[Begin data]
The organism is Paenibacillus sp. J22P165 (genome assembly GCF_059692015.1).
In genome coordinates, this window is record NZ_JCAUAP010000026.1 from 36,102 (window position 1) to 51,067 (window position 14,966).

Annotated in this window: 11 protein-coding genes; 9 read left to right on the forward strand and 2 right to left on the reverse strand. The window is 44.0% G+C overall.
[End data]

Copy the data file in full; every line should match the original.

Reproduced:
The organism is Paenibacillus sp. J22P165 (genome assembly GCF_059692015.1).
In genome coordinates, this window is record NZ_JCAUAP010000026.1 from 36,102 (window position 1) to 51,067 (window position 14,966).

Annotated in this window: 11 protein-coding genes; 9 read left to right on the forward strand and 2 right to left on the reverse strand. The window is 44.0% G+C overall.